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If I have a class Salad with a method chew and I use super in it, it will call the next available chew method available going up the chain of ancestors. What if I want to "reach two levels up" (to the second available chew method going up the chain)? Is there any way to do that without adding super to the first ancestor's method?

To make this a little more concrete, suppose this is my Salad class, with a salad object:

class Salad < Food
  include Almonds
  include Gorgonzola
  include Spinach
  include Dressing

  def chew

salad =

The array of the ancestors would be like this:

[Salad, Dressing, Spinach, Gorgonzola, Almonds, Food, Object, Kernel, BasicObject]

If I want salad.chew to trigger the chew method in Spinach without adding super to Dressing#chew, is that possible? Is there a way to reach two levels up (in the same way that super "reaches" one level up)?

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Do you have a more concrete example that illustrates why you're trying to do what you're trying to do? – Dave Newton May 19 '13 at 0:49
For example, to resolve linearization of inheritance diamonds the way programmer wants, if I may answer. – Boris Stitnicky May 19 '13 at 3:17

3 Answers 3

up vote 4 down vote accepted

Yes, there is a way to do what you are describing, and that way is through methods #method and #instance_method, as in method = Spinach.instance_method( :chew ), which you can then bind to Salad, or to metaclasses of Salad instances, as in method.bind( Salad ). This mechanism is not as neat as using the convenience keyword super, but offers a superset of super's functionality. There are a few more details, but trust me, this way, you can do anything you want. That's the power of Ruby – you can do anything, up to the point that for the Lispiest magic, you need Ripper, and (the thus far unfinished) Sorcerer.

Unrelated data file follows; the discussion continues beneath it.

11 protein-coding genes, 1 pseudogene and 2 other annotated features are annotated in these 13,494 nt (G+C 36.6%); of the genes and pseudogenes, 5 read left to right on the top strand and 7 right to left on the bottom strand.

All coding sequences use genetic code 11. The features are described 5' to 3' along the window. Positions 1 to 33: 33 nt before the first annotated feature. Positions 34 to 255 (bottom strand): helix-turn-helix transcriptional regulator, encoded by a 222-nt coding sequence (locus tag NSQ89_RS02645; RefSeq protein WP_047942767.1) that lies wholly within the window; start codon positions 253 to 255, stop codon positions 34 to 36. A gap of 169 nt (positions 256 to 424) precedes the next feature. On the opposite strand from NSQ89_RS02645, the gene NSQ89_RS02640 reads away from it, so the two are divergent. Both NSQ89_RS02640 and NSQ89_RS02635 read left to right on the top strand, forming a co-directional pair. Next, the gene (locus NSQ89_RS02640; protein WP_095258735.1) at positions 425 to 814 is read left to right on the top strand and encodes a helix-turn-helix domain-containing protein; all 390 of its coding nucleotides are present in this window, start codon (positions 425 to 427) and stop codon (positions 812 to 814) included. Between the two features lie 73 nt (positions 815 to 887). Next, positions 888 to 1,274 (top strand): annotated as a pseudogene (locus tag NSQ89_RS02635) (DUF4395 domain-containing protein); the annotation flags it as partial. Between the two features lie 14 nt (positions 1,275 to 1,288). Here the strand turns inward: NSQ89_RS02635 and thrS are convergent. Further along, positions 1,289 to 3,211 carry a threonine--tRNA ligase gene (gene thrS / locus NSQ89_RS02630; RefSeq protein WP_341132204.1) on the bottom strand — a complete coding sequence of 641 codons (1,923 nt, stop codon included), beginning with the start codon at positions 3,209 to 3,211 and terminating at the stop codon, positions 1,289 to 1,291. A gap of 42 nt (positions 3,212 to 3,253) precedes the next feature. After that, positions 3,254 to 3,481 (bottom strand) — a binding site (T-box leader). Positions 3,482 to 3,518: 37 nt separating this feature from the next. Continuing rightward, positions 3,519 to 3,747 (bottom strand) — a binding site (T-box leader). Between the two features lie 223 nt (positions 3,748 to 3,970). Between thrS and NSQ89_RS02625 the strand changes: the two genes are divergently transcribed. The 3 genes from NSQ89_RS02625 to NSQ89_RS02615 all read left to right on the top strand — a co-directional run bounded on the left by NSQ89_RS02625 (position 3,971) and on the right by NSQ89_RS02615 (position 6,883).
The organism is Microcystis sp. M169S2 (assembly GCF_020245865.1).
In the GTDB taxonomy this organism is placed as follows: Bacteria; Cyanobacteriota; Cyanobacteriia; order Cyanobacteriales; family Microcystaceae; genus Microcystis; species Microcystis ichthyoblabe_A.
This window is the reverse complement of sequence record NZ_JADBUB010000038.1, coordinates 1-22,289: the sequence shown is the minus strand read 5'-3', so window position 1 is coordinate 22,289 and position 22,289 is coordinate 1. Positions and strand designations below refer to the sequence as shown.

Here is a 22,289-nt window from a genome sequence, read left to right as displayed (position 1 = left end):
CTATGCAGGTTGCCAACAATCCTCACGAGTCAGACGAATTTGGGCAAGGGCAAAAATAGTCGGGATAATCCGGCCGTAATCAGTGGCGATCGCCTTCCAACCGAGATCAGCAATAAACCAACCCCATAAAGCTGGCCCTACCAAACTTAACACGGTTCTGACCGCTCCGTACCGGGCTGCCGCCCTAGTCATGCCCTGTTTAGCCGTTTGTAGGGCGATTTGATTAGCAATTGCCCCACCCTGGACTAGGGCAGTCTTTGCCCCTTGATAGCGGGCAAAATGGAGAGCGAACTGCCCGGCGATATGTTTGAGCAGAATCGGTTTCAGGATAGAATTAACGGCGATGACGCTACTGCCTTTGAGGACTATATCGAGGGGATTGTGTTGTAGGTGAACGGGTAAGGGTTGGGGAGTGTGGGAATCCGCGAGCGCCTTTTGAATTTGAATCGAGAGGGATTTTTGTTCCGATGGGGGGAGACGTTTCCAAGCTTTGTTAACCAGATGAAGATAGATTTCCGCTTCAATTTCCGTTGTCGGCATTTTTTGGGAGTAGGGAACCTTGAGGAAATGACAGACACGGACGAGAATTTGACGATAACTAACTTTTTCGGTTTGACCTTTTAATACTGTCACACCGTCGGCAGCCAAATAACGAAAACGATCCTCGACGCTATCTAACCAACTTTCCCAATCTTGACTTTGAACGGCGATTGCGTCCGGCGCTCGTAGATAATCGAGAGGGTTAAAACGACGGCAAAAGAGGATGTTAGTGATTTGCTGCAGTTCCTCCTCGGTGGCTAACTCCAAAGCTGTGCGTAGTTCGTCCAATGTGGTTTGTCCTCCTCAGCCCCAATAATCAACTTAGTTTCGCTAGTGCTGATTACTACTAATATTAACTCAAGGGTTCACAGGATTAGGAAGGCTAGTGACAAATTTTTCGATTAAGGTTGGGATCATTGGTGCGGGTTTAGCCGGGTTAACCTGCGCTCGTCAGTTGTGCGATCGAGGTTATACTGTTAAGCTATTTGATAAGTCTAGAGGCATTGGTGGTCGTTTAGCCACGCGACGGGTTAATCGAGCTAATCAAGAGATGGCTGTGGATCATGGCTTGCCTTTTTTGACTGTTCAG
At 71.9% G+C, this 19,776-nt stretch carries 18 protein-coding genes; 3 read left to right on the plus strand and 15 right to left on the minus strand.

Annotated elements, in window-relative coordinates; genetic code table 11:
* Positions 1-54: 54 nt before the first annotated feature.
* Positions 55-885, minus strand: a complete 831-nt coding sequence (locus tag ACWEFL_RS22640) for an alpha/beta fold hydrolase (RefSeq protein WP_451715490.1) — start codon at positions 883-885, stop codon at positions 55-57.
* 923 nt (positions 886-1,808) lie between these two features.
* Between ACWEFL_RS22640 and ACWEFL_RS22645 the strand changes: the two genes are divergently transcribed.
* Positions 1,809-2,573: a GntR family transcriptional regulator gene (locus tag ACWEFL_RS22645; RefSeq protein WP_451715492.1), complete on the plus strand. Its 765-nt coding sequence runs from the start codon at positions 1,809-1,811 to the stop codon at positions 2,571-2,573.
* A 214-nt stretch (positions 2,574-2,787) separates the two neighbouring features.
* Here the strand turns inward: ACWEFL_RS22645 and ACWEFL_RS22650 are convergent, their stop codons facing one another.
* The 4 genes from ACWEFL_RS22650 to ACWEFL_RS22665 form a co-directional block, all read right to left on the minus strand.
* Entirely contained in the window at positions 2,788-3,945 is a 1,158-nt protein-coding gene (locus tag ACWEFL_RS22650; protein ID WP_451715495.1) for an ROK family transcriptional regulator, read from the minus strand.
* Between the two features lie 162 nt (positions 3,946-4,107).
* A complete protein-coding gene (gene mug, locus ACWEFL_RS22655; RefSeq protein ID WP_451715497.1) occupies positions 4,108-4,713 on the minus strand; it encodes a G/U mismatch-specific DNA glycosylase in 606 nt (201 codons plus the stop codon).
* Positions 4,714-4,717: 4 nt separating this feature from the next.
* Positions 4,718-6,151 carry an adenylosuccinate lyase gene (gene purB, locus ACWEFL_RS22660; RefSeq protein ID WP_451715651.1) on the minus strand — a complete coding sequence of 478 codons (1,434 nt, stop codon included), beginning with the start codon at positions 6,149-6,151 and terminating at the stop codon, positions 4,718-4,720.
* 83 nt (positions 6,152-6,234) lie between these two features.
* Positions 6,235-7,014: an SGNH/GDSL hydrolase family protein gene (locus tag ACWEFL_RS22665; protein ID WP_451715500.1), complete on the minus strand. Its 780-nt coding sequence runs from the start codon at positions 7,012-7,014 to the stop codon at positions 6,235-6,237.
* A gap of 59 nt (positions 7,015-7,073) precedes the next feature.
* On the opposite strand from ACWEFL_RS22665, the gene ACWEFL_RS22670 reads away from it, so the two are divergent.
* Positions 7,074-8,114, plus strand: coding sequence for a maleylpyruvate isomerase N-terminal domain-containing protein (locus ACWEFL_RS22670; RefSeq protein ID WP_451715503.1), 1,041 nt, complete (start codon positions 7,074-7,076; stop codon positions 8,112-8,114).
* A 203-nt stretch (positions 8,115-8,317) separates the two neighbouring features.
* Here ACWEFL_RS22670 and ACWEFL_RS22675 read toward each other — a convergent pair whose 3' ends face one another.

(For a usage example, see my other answer at Using the Object.inspect / Object.to_s on a class derived from Hash)

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No, there's no way to do what you are describing (and for good reason). Any use of the "super-super" keyword which you describe would be too tightly coupled to the details of your inheritance chain (and which classes/modules in that chain implement a given method). It would be very brittle; if such a keyword existed, and you used it, then small changes like moving a method definition would very easily break things. It would also be very confusing for readers of your code.

The purpose of the super keyword is: you can take a class, subclass it, override a method, and add some new behaviors to that method, while still doing everything that the method originally did. super effectively says: "now perform the default behavior for this method". That works regardless of whether that "default" behavior is defined in the superclass, super-superclass, a module, or anywhere else.

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If you are wondering how to achieve calling the chew method on all the modules, there is a better solution that is using composition. Modules are for behavior and if you think about your Salad class, you don't want it to behave like a Spinach or Almonds, you want it to be composed of them. So when you chew a salad you chew each of its components.

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-1, it is possible to do this. – Marc-André Lafortune May 19 '13 at 4:11

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